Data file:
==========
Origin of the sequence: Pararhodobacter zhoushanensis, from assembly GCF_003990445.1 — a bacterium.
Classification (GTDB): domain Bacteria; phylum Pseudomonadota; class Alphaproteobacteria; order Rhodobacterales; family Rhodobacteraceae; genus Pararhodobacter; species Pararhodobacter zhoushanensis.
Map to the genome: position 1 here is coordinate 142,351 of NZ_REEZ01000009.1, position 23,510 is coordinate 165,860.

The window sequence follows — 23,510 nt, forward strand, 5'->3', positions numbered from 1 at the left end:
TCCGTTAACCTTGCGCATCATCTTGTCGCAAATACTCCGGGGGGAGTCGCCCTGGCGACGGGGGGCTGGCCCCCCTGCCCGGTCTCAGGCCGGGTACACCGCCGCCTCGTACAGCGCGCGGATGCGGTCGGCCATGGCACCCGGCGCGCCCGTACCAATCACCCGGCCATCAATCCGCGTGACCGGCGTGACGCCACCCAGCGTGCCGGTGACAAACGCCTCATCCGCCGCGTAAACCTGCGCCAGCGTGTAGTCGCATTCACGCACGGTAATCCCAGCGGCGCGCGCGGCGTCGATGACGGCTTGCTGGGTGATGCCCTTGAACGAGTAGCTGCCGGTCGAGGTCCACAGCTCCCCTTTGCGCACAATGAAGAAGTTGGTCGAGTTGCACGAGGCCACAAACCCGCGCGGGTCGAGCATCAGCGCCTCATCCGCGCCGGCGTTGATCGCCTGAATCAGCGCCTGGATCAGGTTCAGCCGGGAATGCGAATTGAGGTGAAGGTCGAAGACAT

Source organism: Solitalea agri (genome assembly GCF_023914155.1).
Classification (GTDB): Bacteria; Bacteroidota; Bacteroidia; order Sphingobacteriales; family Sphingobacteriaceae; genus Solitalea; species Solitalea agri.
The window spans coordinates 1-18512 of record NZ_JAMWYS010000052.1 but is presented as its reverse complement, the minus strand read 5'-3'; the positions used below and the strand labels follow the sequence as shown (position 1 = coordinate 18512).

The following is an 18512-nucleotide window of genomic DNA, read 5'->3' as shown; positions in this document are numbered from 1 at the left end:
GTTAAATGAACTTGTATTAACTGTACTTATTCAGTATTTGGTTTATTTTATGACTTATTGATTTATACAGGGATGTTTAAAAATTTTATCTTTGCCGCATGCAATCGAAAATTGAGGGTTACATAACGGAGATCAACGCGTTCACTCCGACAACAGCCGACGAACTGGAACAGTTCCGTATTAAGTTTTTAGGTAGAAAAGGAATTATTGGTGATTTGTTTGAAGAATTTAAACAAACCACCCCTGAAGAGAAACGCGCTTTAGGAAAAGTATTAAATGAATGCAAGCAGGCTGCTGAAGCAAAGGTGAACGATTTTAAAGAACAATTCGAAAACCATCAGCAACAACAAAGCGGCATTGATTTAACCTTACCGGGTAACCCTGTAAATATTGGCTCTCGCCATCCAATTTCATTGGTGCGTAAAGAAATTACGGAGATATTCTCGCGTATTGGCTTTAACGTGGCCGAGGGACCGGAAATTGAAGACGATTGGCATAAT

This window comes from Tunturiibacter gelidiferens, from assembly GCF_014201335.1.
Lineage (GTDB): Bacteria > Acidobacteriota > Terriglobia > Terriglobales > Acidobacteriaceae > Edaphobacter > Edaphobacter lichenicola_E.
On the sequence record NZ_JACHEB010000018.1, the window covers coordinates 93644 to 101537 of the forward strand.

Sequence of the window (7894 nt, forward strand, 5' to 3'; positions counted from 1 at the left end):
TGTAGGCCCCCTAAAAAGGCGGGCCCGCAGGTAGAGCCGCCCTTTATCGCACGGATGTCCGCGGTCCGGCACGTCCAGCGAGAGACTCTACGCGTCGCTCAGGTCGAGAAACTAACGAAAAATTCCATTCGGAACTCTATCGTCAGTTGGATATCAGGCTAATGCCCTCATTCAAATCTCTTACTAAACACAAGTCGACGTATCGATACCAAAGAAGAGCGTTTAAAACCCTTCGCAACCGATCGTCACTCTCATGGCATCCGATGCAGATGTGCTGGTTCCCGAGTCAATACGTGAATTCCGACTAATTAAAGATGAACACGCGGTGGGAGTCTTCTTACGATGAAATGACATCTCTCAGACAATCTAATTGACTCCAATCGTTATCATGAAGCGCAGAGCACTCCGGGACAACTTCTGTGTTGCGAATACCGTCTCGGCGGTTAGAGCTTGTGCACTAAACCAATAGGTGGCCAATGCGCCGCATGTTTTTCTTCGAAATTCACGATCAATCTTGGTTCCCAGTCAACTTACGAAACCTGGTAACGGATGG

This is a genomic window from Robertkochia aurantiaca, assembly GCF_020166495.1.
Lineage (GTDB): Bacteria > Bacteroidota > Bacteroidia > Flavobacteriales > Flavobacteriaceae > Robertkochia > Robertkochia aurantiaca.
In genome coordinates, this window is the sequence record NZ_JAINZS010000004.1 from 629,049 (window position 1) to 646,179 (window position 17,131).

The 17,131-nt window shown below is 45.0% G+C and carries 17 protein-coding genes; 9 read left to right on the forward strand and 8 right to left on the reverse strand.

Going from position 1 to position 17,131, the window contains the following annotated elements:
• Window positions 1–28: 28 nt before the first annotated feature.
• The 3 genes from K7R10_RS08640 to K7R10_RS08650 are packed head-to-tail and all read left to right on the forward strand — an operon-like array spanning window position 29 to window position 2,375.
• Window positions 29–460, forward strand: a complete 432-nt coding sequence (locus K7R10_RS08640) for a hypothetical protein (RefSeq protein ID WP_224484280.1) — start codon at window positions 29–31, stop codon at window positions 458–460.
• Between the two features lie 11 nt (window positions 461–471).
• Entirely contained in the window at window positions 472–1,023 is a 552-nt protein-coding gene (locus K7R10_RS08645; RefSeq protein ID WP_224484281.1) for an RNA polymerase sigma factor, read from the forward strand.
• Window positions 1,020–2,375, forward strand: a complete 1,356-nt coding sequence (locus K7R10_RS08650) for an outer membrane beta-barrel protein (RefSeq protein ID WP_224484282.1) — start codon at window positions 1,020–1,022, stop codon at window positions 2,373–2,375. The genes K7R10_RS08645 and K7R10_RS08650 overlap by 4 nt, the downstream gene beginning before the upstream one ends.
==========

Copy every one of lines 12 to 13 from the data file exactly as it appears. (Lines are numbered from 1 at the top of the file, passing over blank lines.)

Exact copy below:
Lineage (GTDB): Bacteria > Acidobacteriota > Terriglobia > Terriglobales > Acidobacteriaceae > Edaphobacter > Edaphobacter lichenicola_E.
On the sequence record NZ_JACHEB010000018.1, the window covers coordinates 93644 to 101537 of the forward strand.